Very weird legal letter about council tax arrears?

by Readers Question

10:36 AM, 30th July 2020
About 7 days ago

Very weird legal letter about council tax arrears?

Make Text Bigger
Very weird legal letter about council tax arrears?

Hello, I received a very weird legal letter about arrears in council tax. This derives from a period in which an outgoing tenant did not pay council tax (or rent).

The situation is this. June 2019 no rent received. I chase, but tenants avoid me. The tenant abandons property with lots of mess. Their month runs till 29 June and I get keys back around 27 June, but did not get notice. It is agreed that I keep the deposit as the last month’s rent.

New tenant get keys on 13 July and contract begins 18 July (they get it early).

Question is: Obviously the outgoing tenant is responsible for non-paid council tax till 29 June. They didn’t give notice, but just abandoned the property. Am I, therefore, responsible for the council tax for the empty period?

Finally, when is the new tenant responsible from: the day they took over or the day the formal contract began?

Many thanks

Nav



Comments

Ian Narbeth

11:25 AM, 30th July 2020
About 6 days ago

Hi Nav
Short answer is you are liable for the period between 29th June and 13 July when the new tenant moved.
You might have a claim against the Tenant if your lease is worded appropriately. Assuming any deposit is insufficient to cover rent arrears, you are unlikely to get anywhere pursuing this sum.

Gunga Din

11:40 AM, 30th July 2020
About 6 days ago

I agree the tenant should be liable until June 29, as your AST probably states, but if they fled beforehand and registered at another address, whether in the same LA area or not, the council will come after the landlord from the date the tenant said they moved. There is a hierarchy of liability for C Tax, Local Gov't Act 1992, which of course leads to the LL as an easy target, but which disregards the fact that the tenancy still exists.

a) resident freeholder
b) resident leaseholder
c) resident statutory or secure tenant
d) resident licencee
e) any other type of resident
f) owner

I would say giving the keys back is a reliable indicator of end of tenancy for some criteria but as far as the C Tax collectors are concerned, the tenancy ended when the tenant claimed they left the property.

Hartlepool always tell me that :-

During initial fixed term the tenant had a leasehold interest in the property, which is classed as a material interest in the above list.

As a periodic tenancy is a leasehold interest for less than 6 months it is not a material interest for the purposes of sec. 6 of the Local Gov't Act 1992. As a result when property becomes empty, after the initial term, liability for C Tax falls on owner.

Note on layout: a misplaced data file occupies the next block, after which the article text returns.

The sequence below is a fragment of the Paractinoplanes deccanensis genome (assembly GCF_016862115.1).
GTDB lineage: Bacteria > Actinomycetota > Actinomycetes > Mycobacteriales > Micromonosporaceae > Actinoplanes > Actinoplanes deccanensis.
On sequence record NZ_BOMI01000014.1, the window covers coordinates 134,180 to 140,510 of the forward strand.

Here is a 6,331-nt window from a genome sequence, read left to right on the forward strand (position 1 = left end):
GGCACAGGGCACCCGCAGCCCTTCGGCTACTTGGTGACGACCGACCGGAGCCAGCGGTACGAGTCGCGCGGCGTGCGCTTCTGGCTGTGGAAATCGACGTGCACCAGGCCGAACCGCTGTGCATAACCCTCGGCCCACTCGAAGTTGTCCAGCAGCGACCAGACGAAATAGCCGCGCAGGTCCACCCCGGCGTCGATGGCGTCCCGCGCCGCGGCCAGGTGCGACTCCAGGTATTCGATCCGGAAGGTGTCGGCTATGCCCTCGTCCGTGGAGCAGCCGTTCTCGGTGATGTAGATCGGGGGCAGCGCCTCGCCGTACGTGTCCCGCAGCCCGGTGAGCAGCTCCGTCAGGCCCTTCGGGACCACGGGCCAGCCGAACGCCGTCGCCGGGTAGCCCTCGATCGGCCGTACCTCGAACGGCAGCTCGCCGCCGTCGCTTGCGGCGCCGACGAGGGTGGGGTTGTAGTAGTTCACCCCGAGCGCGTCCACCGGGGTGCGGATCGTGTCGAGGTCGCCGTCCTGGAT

On that basis it appears that after its gone periodic, the tenant can end C Tax liability by telling them they're gone, even though the tenancy is still extant with the responsibilities/liabilities which go with it.

I wonder whether contractual vs. statutory periodic makes any difference?

Mick Roberts

12:09 PM, 30th July 2020
About 6 days ago

I have some notes here if anyone wishes to use, I used to get a lot of HB tenants do the bunk & I'd get the Council Tax bills & arguments.
Nottingham Council Tax after having received these notes have generally backed down. People more qualified than me, please correct them as u wish:
This article applies for properties where the tenant is liable for council tax during the tenancy - so not an HMO.
There has been a lot of confusion about council tax liability where a tenant has left a property, but the tenancy has not been ended by notice (by either the landlord or the tenant), in particular, where the fixed term of the tenancy has passed. Councils appear to have been demanding the council tax from the landlord after the date the tenant notifies the council they have vacated, as a matter of course.
There have been a few Valaution Tribunal decisions, but now the High Court has brought some clarity. You can read about the decision here on Nearly Legal.
The liability for council tax after the tenant has vacated is as follows:
During the fixed term of a tenancy (as long as for 6 months or more) - the tenant is liable until the end of the term (unless earlier termination was agreed by the landlord).